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defendant of his constitutional rights to confront witnesses, to effective assistance of counsel, or to a reliable penalty determination.

XV.  Denial of Motion to Strike Portion of Defendant’s Cross-examination

On cross-examination of defendant, the prosecutor asked whether “People’s 6, the bubble shield” had been stolen from defendant’s apartment building along with his blue helmet.  Defendant answered that it had.  On redirect, defendant said he had not heard the prosecutor ask him about exhibit 6, the bubble shield introduced at trial; rather, his answer related to the bubble shield he had purchased to use with his helmet.

Later, defense counsel moved to strike the portion of defendant’s crossexamination in which he had answered that exhibit 6 had been stolen from him.  Counsel represented that the prosecutor had said that eliciting that answer had been “inadvertent.”  Asked to confirm this, the prosecutor stated that he had said that “from the context, it was clear that we were talking about the bubble shield that he said that he had purchased.”  The court denied the motion to strike.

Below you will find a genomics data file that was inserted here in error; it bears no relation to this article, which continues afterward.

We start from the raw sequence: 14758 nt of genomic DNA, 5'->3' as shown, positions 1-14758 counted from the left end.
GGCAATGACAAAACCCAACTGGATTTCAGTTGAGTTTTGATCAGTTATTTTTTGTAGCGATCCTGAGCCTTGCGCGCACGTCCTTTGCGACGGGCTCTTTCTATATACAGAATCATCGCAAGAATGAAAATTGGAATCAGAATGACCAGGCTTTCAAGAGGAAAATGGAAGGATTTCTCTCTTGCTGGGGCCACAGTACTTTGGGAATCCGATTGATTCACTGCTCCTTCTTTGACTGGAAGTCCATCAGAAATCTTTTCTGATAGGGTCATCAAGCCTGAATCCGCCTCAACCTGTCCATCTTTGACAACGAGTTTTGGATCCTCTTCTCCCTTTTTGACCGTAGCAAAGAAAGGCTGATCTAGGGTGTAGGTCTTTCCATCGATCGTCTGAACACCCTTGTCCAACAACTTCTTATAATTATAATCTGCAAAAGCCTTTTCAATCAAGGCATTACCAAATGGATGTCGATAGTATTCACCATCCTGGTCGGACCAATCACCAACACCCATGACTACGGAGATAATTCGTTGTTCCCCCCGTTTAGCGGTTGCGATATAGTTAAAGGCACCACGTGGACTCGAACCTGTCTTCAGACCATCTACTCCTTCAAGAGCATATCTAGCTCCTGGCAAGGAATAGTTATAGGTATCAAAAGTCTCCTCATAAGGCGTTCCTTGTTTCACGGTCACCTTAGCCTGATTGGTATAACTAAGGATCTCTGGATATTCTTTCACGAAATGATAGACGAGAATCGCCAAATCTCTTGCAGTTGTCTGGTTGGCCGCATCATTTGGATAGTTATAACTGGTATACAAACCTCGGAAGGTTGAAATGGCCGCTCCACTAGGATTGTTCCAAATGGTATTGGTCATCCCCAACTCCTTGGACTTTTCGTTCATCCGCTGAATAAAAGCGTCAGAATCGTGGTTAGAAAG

Defendant argues the cross-examination should have been stricken, and the jury told not to consider it, because the prosecutor’s questioning regarding exhibit 6 was inadvertent.  Inadvertently or not, however, the question did elicit the admission from defendant that he had previously had possession of exhibit 6, on which his fingerprint was found and which was found on a Pasadena street shortly after Koll’s death.  Although the prosecutor was apparently unaware he was asking this, and thought he was simply reviewing defendant’s direct testimony with regard to a bubble shield he had owned, defendant’s answer was responsive to the question asked.  Defendant cites no provision of the Evidence Code limiting

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